News / USA

Obama Urges Congress to Avoid 'Self-Inflicted Wound'

President Barack Obama speaks to reporters in the Brady Press Briefing Room at the White House in Washington after meeting with Congressional leaders regarding the fiscal cliff, December 28, 2012.President Barack Obama speaks to reporters in the Brady Press Briefing Room at the White House in Washington after meeting with Congressional leaders regarding the fiscal cliff, December 28, 2012.
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President Barack Obama speaks to reporters in the Brady Press Briefing Room at the White House in Washington after meeting with Congressional leaders regarding the fiscal cliff, December 28, 2012.
President Barack Obama speaks to reporters in the Brady Press Briefing Room at the White House in Washington after meeting with Congressional leaders regarding the fiscal cliff, December 28, 2012.
Kent Klein
President Barack Obama is urging Congress to reach an agreement to avoid the tax increases and deep government cuts that are set to take effect Tuesday. The next move in the fiscal drama is up to the Senate.

In his weekly radio and Internet address, Obama said the U.S. economy cannot afford what he called “a politically self-inflicted wound.”

“The housing market is healing, but that could stall if folks are seeing smaller paychecks. The unemployment rate is the lowest it has been since 2008, but already, families and businesses are starting to hold back because of the dysfunction they see in Washington,” said the president.

Seeking agreement

The leaders of the Senate, Democrat Harry Reid and Republican Mitch McConnell, are working through the weekend to find an agreement to reduce the U.S. deficit and avoid the so-called “fiscal cliff.” They could have legislation ready for a Senate vote on Sunday or Monday.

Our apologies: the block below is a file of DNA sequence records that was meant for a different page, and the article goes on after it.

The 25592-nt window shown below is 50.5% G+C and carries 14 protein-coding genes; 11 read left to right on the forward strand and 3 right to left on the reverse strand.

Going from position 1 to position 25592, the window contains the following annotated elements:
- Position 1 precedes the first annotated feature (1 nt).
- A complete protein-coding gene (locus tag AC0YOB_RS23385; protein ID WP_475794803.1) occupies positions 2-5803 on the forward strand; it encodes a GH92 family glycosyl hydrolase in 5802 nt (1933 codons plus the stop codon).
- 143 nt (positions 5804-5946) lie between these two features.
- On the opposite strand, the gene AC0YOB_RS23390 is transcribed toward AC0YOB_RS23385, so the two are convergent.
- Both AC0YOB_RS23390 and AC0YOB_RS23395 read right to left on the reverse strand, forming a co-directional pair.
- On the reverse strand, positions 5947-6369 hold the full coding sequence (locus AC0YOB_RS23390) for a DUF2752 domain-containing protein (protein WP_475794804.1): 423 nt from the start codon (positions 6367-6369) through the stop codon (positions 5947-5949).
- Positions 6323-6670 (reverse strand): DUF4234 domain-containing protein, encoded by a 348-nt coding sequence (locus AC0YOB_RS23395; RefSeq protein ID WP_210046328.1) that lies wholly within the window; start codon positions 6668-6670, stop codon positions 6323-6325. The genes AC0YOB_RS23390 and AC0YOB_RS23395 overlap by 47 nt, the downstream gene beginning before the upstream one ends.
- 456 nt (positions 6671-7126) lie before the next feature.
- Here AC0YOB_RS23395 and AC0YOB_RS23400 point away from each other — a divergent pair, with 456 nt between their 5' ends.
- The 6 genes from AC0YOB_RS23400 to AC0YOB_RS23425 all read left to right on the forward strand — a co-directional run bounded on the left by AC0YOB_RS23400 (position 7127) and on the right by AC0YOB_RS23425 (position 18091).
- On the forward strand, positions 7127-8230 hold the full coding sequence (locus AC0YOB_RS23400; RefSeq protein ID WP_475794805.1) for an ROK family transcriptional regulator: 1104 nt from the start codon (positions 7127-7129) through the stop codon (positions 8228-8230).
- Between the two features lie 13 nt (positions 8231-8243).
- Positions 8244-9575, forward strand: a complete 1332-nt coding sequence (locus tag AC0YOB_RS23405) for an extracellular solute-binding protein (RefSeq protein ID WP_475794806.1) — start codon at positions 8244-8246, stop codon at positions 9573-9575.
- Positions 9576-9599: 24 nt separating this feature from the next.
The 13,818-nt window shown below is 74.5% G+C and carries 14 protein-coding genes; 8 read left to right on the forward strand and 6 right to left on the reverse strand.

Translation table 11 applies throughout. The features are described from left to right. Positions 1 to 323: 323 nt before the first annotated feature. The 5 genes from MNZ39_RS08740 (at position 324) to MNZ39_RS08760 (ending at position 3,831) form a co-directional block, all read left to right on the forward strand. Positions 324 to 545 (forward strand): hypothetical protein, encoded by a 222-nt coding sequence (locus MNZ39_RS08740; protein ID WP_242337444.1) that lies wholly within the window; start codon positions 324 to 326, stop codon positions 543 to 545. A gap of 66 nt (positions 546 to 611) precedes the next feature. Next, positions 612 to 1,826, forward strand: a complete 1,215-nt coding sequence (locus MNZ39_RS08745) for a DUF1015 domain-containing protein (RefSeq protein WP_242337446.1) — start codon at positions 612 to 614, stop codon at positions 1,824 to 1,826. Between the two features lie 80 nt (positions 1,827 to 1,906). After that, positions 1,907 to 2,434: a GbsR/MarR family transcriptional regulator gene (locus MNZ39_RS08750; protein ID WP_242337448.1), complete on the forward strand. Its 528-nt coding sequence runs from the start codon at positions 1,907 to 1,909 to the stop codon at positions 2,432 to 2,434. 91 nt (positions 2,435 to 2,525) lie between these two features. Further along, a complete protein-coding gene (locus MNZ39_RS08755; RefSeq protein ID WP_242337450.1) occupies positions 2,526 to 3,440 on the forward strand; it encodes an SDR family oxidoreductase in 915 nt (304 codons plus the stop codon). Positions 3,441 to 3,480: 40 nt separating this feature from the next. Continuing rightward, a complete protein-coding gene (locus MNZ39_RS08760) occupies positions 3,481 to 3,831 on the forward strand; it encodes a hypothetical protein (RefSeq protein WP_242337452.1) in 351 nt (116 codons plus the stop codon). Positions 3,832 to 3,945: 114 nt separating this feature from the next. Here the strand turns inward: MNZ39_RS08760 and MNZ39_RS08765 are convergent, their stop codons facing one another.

Both leaders expressed optimism that a deal could be reached after they met Friday with Obama at the White House.

The president, in his Saturday address, said he believes the senators may be able to work out an agreement that can pass Congress before the deadline.

Backup plan

If not, Obama has said he wants Reid to introduce legislation to avert some of the consequences of missing the deadline.

In the Republican Party response, Senator Roy Blunt of Missouri said he also has faith that a deal can be done, but it is up to Democrats to take the lead.

“Fortunately, going over the fiscal cliff is avoidable. There is not much time, but there is still time to act. Both President Obama and Senate Majority Leader Harry Reid have claimed that an achievable plan is one that can pass both houses of Congress, and Republicans agree,” said Blunt.

The president met Friday with Reid and McConnell, as well as House of Representatives Speaker John Boehner and House Minority Leader Nancy Pelosi. It was his first meeting with all four congressional leaders since November 16.

Vice President Joe Biden and Treasury Secretary Tim Geithner also were in the meeting.

Various scenarios

The Democratic-led Senate returns to session Sunday afternoon, at which time Reid hopes to have an agreement ready for a vote. Any deal that passes the Senate must then clear the Republican-led House, which returns to session later on Sunday.

Obama is proposing to cut the federal deficit, partly by raising taxes on Americans making more than $250,000 a year. Republicans had called for a threshold of $1 million.

Republicans have campaigned for spending cuts in government social programs, something Democrats strongly oppose. Democrats want to shrink the defense budget, an idea Republicans reject.

If no agreement is reached by the end of Monday, Americans will be hit with an estimated $600 billion in tax increases and severe government spending cuts, and unemployment benefits will be halted.

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